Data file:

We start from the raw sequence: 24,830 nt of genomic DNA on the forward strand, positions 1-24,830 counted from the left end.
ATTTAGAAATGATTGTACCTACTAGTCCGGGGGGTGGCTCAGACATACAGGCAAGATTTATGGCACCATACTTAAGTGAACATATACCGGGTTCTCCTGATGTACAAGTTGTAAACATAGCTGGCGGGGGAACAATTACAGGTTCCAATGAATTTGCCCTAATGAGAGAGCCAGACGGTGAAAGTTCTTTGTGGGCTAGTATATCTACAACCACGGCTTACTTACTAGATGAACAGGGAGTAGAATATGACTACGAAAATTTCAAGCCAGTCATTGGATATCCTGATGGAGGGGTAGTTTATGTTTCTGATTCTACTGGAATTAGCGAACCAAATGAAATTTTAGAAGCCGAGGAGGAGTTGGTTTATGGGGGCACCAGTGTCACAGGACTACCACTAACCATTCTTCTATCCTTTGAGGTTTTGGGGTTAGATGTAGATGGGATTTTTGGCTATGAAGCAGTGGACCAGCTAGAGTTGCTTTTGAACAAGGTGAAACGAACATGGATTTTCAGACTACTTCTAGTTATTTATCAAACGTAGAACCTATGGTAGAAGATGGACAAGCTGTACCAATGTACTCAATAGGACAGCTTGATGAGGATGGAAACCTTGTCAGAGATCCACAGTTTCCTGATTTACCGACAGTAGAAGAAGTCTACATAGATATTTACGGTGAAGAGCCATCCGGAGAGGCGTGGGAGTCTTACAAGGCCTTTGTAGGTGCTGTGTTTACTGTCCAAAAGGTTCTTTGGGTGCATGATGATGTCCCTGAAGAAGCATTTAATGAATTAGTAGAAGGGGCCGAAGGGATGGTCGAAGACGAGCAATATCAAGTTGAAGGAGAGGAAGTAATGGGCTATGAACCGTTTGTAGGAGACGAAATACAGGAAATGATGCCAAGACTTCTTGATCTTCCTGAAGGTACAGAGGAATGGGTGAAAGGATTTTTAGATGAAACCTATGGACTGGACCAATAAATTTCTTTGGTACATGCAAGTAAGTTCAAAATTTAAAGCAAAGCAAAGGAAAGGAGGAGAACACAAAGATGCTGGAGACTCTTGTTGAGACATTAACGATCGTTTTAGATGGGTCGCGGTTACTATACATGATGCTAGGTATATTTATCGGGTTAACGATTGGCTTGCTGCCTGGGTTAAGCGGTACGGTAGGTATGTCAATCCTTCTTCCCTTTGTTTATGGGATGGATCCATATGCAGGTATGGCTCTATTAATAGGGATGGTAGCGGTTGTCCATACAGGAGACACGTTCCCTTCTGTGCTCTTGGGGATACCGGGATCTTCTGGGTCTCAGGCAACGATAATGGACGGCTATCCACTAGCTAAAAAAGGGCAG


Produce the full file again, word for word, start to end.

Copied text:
We start from the raw sequence: 24,830 nt of genomic DNA on the forward strand, positions 1-24,830 counted from the left end.
ATTTAGAAATGATTGTACCTACTAGTCCGGGGGGTGGCTCAGACATACAGGCAAGATTTATGGCACCATACTTAAGTGAACATATACCGGGTTCTCCTGATGTACAAGTTGTAAACATAGCTGGCGGGGGAACAATTACAGGTTCCAATGAATTTGCCCTAATGAGAGAGCCAGACGGTGAAAGTTCTTTGTGGGCTAGTATATCTACAACCACGGCTTACTTACTAGATGAACAGGGAGTAGAATATGACTACGAAAATTTCAAGCCAGTCATTGGATATCCTGATGGAGGGGTAGTTTATGTTTCTGATTCTACTGGAATTAGCGAACCAAATGAAATTTTAGAAGCCGAGGAGGAGTTGGTTTATGGGGGCACCAGTGTCACAGGACTACCACTAACCATTCTTCTATCCTTTGAGGTTTTGGGGTTAGATGTAGATGGGATTTTTGGCTATGAAGCAGTGGACCAGCTAGAGTTGCTTTTGAACAAGGTGAAACGAACATGGATTTTCAGACTACTTCTAGTTATTTATCAAACGTAGAACCTATGGTAGAAGATGGACAAGCTGTACCAATGTACTCAATAGGACAGCTTGATGAGGATGGAAACCTTGTCAGAGATCCACAGTTTCCTGATTTACCGACAGTAGAAGAAGTCTACATAGATATTTACGGTGAAGAGCCATCCGGAGAGGCGTGGGAGTCTTACAAGGCCTTTGTAGGTGCTGTGTTTACTGTCCAAAAGGTTCTTTGGGTGCATGATGATGTCCCTGAAGAAGCATTTAATGAATTAGTAGAAGGGGCCGAAGGGATGGTCGAAGACGAGCAATATCAAGTTGAAGGAGAGGAAGTAATGGGCTATGAACCGTTTGTAGGAGACGAAATACAGGAAATGATGCCAAGACTTCTTGATCTTCCTGAAGGTACAGAGGAATGGGTGAAAGGATTTTTAGATGAAACCTATGGACTGGACCAATAAATTTCTTTGGTACATGCAAGTAAGTTCAAAATTTAAAGCAAAGCAAAGGAAAGGAGGAGAACACAAAGATGCTGGAGACTCTTGTTGAGACATTAACGATCGTTTTAGATGGGTCGCGGTTACTATACATGATGCTAGGTATATTTATCGGGTTAACGATTGGCTTGCTGCCTGGGTTAAGCGGTACGGTAGGTATGTCAATCCTTCTTCCCTTTGTTTATGGGATGGATCCATATGCAGGTATGGCTCTATTAATAGGGATGGTAGCGGTTGTCCATACAGGAGACACGTTCCCTTCTGTGCTCTTGGGGATACCGGGATCTTCTGGGTCTCAGGCAACGATAATGGACGGCTATCCACTAGCTAAAAAAGGGCAG